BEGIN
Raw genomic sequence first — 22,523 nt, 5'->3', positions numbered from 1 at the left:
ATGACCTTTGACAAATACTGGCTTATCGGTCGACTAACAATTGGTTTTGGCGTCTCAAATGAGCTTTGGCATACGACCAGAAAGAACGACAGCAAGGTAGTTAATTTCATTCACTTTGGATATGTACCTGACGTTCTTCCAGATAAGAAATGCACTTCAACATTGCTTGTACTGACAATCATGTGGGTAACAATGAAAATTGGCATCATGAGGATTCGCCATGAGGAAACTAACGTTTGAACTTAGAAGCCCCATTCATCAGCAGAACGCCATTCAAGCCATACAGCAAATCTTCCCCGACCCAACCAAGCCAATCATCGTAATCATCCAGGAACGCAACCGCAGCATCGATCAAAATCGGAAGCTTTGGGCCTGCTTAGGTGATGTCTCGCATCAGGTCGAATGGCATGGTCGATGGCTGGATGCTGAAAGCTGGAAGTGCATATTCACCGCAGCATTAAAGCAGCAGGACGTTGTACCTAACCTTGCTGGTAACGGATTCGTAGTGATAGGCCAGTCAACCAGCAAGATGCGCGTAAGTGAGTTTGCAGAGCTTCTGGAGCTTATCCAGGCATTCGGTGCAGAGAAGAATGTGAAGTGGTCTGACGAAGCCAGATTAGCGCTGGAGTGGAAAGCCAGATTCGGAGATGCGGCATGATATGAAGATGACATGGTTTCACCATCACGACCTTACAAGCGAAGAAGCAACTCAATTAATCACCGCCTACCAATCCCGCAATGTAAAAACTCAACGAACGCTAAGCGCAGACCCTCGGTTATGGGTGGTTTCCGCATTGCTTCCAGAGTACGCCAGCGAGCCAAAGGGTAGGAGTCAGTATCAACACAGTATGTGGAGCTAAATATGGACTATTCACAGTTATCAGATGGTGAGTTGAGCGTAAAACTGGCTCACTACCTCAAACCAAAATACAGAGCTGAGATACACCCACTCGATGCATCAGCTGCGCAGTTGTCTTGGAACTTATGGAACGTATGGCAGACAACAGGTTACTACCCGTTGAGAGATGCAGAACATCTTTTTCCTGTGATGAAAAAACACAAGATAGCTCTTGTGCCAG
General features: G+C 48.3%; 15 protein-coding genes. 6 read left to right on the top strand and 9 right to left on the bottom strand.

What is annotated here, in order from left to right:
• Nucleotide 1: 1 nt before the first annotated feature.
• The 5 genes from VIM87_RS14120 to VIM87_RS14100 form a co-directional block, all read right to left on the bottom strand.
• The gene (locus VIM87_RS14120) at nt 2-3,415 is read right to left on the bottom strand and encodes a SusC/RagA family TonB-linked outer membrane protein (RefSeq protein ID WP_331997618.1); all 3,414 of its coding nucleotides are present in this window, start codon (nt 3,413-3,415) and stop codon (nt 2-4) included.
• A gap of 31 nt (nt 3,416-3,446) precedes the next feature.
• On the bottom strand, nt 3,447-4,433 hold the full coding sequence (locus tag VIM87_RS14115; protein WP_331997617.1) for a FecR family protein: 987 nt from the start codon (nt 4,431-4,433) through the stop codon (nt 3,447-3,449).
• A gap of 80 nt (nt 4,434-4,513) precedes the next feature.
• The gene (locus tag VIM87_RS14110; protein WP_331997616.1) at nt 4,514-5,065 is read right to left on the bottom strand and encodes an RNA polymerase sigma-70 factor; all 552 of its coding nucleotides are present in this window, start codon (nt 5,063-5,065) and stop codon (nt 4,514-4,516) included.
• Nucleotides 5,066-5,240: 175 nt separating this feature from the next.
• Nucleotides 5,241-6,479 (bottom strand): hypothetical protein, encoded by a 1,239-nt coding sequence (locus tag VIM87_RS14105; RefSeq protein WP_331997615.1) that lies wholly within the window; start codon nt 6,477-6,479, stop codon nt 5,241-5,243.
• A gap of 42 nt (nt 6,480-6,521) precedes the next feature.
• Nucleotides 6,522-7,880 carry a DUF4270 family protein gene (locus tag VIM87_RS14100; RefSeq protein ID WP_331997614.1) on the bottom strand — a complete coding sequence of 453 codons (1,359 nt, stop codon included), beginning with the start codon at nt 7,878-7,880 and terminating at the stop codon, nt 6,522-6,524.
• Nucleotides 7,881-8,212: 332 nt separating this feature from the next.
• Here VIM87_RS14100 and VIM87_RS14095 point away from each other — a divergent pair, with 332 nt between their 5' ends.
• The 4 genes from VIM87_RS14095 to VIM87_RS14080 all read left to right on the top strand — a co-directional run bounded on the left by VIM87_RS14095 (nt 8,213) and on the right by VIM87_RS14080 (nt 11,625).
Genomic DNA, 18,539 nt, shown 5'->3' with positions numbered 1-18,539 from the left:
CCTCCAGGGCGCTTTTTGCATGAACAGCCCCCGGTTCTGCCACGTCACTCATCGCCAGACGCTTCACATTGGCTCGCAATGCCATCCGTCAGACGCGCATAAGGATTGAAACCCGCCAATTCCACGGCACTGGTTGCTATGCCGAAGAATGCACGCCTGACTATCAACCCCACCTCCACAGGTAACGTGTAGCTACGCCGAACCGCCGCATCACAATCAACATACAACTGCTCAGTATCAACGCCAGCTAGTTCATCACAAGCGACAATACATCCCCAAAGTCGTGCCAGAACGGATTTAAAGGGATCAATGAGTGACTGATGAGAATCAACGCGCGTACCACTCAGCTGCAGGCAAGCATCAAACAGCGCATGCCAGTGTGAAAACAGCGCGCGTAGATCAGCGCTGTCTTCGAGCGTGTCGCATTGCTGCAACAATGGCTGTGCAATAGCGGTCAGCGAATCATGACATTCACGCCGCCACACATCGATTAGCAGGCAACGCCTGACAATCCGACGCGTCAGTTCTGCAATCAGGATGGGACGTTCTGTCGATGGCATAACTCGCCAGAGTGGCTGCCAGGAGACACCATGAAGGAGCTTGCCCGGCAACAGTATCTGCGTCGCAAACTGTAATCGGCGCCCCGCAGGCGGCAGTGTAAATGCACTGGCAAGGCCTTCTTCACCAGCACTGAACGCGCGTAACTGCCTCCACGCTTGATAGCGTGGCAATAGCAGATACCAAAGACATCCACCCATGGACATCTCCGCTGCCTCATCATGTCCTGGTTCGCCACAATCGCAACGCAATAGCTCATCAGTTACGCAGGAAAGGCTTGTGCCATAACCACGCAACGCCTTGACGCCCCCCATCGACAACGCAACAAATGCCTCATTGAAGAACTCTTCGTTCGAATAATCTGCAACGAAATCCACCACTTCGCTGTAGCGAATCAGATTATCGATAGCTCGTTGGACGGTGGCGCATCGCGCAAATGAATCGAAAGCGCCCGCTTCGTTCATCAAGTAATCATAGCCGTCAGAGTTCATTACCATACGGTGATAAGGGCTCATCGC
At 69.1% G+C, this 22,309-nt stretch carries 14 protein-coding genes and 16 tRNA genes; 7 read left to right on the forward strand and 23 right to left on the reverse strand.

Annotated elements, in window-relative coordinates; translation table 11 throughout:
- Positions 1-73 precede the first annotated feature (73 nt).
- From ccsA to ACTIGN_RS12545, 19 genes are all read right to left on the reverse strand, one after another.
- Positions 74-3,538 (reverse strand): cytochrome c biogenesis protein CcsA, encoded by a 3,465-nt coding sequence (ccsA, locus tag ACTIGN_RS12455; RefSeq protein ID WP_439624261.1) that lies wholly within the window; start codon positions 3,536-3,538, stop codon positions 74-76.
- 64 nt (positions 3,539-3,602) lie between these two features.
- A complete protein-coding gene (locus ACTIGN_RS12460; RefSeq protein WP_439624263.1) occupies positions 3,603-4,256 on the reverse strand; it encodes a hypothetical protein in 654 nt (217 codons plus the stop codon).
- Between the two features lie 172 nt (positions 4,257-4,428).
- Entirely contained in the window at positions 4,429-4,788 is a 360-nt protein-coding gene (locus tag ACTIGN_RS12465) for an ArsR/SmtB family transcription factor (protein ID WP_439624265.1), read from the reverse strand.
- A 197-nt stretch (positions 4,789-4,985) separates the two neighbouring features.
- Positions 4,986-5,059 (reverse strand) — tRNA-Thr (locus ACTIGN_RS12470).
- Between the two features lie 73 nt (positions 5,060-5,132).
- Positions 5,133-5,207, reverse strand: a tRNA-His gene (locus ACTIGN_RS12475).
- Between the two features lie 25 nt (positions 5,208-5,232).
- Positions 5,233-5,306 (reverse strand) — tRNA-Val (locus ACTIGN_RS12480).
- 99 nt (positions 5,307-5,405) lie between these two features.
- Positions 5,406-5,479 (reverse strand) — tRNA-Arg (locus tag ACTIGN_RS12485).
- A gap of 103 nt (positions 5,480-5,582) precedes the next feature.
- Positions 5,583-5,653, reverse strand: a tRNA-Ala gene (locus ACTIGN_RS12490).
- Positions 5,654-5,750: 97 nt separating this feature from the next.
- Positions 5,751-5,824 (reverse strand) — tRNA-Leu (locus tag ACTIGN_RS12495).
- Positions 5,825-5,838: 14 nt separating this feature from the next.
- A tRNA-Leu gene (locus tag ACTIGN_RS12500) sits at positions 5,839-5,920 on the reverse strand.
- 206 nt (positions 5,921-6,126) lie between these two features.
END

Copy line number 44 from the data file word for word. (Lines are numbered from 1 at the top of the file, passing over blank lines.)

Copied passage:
- 206 nt (positions 5,921-6,126) lie between these two features.